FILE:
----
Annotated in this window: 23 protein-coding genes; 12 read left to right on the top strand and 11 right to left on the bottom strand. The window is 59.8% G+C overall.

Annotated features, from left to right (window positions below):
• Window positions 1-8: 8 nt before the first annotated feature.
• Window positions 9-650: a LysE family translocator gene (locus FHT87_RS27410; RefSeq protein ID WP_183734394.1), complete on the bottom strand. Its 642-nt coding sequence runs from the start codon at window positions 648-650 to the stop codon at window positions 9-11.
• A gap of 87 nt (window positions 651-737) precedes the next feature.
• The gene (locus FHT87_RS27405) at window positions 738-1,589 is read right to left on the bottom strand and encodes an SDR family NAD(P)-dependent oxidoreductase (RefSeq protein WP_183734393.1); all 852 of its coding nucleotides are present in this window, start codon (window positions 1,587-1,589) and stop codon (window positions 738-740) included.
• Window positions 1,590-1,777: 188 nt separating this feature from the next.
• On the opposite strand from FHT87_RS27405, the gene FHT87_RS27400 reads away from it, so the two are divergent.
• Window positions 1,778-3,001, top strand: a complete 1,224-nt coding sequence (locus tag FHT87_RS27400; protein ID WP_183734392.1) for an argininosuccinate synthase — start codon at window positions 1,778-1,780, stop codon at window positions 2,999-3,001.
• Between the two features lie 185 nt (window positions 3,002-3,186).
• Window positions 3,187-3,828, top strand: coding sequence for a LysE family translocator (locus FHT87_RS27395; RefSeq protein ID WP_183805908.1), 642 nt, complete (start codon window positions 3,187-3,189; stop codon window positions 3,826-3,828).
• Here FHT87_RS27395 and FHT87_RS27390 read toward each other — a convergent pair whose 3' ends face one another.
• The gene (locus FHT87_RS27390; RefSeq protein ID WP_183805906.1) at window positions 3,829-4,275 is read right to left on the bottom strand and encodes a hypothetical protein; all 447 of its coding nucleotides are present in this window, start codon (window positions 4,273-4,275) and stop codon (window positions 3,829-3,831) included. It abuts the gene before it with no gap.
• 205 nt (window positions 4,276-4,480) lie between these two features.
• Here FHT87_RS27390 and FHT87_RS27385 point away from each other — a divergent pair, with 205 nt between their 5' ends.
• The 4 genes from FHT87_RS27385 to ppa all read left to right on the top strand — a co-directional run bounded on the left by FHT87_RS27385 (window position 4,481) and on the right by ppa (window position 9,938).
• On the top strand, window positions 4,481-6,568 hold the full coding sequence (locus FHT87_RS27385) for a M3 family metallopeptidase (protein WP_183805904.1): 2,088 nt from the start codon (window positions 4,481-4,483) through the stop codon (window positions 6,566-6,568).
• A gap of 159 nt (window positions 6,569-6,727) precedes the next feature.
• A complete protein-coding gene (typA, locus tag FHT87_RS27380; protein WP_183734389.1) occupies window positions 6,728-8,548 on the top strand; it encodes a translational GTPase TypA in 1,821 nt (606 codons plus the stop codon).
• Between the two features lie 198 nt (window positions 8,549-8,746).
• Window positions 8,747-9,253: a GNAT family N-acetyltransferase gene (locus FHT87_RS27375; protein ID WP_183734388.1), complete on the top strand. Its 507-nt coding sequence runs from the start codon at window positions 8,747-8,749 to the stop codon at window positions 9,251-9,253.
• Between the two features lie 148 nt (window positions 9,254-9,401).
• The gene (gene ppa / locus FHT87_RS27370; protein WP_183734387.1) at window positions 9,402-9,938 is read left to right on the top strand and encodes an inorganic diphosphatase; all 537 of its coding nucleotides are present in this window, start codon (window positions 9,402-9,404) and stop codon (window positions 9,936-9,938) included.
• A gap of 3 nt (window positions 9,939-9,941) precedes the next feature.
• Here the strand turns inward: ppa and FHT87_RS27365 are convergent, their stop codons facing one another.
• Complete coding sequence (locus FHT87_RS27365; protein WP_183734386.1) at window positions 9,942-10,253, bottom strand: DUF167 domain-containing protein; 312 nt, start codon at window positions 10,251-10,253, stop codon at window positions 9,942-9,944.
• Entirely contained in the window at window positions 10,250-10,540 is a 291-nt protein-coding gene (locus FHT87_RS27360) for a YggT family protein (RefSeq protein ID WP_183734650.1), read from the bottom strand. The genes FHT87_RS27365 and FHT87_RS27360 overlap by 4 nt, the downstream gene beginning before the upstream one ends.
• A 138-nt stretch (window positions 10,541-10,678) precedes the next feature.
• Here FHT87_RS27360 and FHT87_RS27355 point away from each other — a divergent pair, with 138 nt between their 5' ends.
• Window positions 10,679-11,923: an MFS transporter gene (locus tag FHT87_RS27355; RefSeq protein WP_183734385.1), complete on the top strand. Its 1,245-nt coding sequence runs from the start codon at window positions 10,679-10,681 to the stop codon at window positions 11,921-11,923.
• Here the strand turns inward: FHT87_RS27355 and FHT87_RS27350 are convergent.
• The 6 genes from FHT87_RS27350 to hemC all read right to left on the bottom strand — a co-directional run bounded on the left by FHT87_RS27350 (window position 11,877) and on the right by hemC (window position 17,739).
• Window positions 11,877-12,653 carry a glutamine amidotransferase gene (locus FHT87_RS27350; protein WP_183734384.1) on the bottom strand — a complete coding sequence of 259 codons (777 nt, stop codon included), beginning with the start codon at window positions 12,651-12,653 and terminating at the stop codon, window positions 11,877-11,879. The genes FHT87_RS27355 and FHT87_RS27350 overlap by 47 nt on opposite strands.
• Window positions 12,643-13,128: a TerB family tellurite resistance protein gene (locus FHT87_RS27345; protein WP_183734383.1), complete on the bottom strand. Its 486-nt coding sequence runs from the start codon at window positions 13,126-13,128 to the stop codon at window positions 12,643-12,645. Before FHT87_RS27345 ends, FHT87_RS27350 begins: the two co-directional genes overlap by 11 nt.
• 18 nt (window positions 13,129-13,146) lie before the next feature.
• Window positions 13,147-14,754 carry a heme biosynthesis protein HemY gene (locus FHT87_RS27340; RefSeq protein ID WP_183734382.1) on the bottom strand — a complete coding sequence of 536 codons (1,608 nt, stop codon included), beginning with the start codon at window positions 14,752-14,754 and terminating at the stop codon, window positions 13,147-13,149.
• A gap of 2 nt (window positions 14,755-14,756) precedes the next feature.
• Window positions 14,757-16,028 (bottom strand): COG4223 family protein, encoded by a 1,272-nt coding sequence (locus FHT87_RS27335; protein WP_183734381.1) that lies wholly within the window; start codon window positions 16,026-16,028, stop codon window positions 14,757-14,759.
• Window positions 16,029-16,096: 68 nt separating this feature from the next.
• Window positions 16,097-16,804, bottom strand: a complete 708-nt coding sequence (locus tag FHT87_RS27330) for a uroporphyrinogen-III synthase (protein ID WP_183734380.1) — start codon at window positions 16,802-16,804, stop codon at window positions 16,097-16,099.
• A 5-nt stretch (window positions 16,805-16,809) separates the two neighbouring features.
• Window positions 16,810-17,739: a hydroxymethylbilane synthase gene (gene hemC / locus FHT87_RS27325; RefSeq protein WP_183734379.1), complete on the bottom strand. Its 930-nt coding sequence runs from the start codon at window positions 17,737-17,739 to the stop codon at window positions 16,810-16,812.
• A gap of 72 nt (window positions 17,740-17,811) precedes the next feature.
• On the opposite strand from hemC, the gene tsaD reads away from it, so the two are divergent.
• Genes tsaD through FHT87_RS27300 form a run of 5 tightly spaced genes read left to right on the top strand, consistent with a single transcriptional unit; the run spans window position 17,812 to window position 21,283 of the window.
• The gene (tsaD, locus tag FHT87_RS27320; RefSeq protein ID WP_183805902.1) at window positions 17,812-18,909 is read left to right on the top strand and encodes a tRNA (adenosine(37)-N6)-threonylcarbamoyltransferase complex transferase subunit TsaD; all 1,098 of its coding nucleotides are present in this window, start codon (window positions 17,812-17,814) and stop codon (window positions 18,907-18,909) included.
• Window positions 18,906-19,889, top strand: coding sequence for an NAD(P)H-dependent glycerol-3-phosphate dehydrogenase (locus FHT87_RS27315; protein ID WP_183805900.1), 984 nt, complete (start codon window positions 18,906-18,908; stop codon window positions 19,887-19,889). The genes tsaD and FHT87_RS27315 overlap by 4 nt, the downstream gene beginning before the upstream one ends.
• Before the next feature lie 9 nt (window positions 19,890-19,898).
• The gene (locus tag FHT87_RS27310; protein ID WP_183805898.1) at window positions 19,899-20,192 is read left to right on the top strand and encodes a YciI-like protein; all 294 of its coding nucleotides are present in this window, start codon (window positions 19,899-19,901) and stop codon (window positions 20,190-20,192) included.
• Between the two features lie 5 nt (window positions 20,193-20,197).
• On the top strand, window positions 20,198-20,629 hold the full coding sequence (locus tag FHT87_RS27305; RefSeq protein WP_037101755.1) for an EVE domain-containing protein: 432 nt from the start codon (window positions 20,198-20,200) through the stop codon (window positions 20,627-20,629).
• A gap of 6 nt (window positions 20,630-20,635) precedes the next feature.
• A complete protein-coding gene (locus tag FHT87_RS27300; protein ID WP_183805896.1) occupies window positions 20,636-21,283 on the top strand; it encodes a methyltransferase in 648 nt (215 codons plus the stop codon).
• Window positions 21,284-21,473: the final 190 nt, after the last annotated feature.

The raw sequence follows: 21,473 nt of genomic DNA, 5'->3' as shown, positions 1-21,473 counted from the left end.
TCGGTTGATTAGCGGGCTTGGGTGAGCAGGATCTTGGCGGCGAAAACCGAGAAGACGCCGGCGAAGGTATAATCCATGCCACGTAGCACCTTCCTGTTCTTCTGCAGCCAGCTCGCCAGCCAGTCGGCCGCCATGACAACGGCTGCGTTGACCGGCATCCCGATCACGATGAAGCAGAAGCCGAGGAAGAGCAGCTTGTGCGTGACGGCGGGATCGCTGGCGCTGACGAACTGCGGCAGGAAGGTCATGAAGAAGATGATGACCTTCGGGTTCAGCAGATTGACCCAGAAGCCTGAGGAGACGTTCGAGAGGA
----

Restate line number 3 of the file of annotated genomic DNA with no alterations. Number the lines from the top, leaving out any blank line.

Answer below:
• Window positions 1-8: 8 nt before the first annotated feature.